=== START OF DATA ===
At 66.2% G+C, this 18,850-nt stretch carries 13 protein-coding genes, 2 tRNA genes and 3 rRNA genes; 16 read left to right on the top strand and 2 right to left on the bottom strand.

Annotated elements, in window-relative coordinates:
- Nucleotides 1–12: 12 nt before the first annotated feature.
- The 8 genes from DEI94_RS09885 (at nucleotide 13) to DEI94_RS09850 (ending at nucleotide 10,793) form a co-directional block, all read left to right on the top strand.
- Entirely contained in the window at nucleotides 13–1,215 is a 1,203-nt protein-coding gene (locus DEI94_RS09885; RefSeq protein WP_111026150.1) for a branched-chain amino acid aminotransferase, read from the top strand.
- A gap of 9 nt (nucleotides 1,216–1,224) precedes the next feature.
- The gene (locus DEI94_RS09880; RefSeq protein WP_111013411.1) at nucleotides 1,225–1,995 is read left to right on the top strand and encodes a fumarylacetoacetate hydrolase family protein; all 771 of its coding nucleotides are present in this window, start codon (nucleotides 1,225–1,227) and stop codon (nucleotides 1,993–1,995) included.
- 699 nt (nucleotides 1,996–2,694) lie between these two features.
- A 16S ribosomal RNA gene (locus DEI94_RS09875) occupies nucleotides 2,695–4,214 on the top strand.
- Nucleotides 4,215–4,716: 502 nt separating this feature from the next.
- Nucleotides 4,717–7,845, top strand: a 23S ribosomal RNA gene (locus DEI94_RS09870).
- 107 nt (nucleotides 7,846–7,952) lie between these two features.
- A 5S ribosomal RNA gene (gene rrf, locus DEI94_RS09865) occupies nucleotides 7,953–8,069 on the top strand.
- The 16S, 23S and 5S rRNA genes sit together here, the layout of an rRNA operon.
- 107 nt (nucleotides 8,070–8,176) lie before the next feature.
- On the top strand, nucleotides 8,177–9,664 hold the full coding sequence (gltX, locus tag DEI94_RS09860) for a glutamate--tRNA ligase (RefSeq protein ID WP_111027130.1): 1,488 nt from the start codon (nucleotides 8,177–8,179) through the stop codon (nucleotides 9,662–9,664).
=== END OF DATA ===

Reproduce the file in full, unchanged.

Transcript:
At 66.2% G+C, this 18,850-nt stretch carries 13 protein-coding genes, 2 tRNA genes and 3 rRNA genes; 16 read left to right on the top strand and 2 right to left on the bottom strand.

Annotated elements, in window-relative coordinates:
- Nucleotides 1–12: 12 nt before the first annotated feature.
- The 8 genes from DEI94_RS09885 (at nucleotide 13) to DEI94_RS09850 (ending at nucleotide 10,793) form a co-directional block, all read left to right on the top strand.
- Entirely contained in the window at nucleotides 13–1,215 is a 1,203-nt protein-coding gene (locus DEI94_RS09885; RefSeq protein WP_111026150.1) for a branched-chain amino acid aminotransferase, read from the top strand.
- A gap of 9 nt (nucleotides 1,216–1,224) precedes the next feature.
- The gene (locus DEI94_RS09880; RefSeq protein WP_111013411.1) at nucleotides 1,225–1,995 is read left to right on the top strand and encodes a fumarylacetoacetate hydrolase family protein; all 771 of its coding nucleotides are present in this window, start codon (nucleotides 1,225–1,227) and stop codon (nucleotides 1,993–1,995) included.
- 699 nt (nucleotides 1,996–2,694) lie between these two features.
- A 16S ribosomal RNA gene (locus DEI94_RS09875) occupies nucleotides 2,695–4,214 on the top strand.
- Nucleotides 4,215–4,716: 502 nt separating this feature from the next.
- Nucleotides 4,717–7,845, top strand: a 23S ribosomal RNA gene (locus DEI94_RS09870).
- 107 nt (nucleotides 7,846–7,952) lie between these two features.
- A 5S ribosomal RNA gene (gene rrf, locus DEI94_RS09865) occupies nucleotides 7,953–8,069 on the top strand.
- The 16S, 23S and 5S rRNA genes sit together here, the layout of an rRNA operon.
- 107 nt (nucleotides 8,070–8,176) lie before the next feature.
- On the top strand, nucleotides 8,177–9,664 hold the full coding sequence (gltX, locus tag DEI94_RS09860) for a glutamate--tRNA ligase (RefSeq protein ID WP_111027130.1): 1,488 nt from the start codon (nucleotides 8,177–8,179) through the stop codon (nucleotides 9,662–9,664).